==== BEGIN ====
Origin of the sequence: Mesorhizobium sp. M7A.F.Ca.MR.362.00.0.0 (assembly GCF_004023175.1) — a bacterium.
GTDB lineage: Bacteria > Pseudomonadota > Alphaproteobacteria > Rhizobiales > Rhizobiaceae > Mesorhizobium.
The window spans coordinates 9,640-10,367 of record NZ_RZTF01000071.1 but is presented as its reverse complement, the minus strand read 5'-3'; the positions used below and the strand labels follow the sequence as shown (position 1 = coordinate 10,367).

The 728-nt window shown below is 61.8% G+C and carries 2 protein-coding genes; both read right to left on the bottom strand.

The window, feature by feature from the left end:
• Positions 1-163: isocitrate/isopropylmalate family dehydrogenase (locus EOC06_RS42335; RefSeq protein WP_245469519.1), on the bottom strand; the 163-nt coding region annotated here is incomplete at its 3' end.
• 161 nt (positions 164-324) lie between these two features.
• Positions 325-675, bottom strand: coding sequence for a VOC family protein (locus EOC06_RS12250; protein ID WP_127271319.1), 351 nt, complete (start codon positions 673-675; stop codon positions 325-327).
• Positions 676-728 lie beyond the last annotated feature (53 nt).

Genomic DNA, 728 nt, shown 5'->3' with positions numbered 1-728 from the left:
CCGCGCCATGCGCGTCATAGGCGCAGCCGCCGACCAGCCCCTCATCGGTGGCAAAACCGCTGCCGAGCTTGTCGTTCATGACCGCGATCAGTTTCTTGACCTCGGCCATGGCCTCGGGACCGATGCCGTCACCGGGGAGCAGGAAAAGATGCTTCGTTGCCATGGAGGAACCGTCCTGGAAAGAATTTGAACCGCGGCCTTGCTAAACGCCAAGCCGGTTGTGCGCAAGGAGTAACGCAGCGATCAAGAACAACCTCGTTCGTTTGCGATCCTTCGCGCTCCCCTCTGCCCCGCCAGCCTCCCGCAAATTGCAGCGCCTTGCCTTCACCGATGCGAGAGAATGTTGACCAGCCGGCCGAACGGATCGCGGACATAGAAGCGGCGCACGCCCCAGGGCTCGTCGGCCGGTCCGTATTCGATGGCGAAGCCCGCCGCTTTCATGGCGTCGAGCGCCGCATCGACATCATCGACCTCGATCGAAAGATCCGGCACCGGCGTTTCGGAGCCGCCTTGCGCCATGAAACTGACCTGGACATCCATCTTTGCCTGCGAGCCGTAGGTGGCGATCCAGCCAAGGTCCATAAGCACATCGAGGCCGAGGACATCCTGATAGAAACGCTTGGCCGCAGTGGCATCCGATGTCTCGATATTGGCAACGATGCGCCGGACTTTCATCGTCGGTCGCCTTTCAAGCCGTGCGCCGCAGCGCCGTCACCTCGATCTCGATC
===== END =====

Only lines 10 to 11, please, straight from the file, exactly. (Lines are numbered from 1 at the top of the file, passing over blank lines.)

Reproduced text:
Genomic DNA, 728 nt, shown 5'->3' with positions numbered 1-728 from the left:
CCGCGCCATGCGCGTCATAGGCGCAGCCGCCGACCAGCCCCTCATCGGTGGCAAAACCGCTGCCGAGCTTGTCGTTCATGACCGCGATCAGTTTCTTGACCTCGGCCATGGCCTCGGGACCGATGCCGTCACCGGGGAGCAGGAAAAGATGCTTCGTTGCCATGGAGGAACCGTCCTGGAAAGAATTTGAACCGCGGCCTTGCTAAACGCCAAGCCGGTTGTGCGCAAGGAGTAACGCAGCGATCAAGAACAACCTCGTTCGTTTGCGATCCTTCGCGCTCCCCTCTGCCCCGCCAGCCTCCCGCAAATTGCAGCGCCTTGCCTTCACCGATGCGAGAGAATGTTGACCAGCCGGCCGAACGGATCGCGGACATAGAAGCGGCGCACGCCCCAGGGCTCGTCGGCCGGTCCGTATTCGATGGCGAAGCCCGCCGCTTTCATGGCGTCGAGCGCCGCATCGACATCATCGACCTCGATCGAAAGATCCGGCACCGGCGTTTCGGAGCCGCCTTGCGCCATGAAACTGACCTGGACATCCATCTTTGCCTGCGAGCCGTAGGTGGCGATCCAGCCAAGGTCCATAAGCACATCGAGGCCGAGGACATCCTGATAGAAACGCTTGGCCGCAGTGGCATCCGATGTCTCGATATTGGCAACGATGCGCCGGACTTTCATCGTCGGTCGCCTTTCAAGCCGTGCGCCGCAGCGCCGTCACCTCGATCTCGATC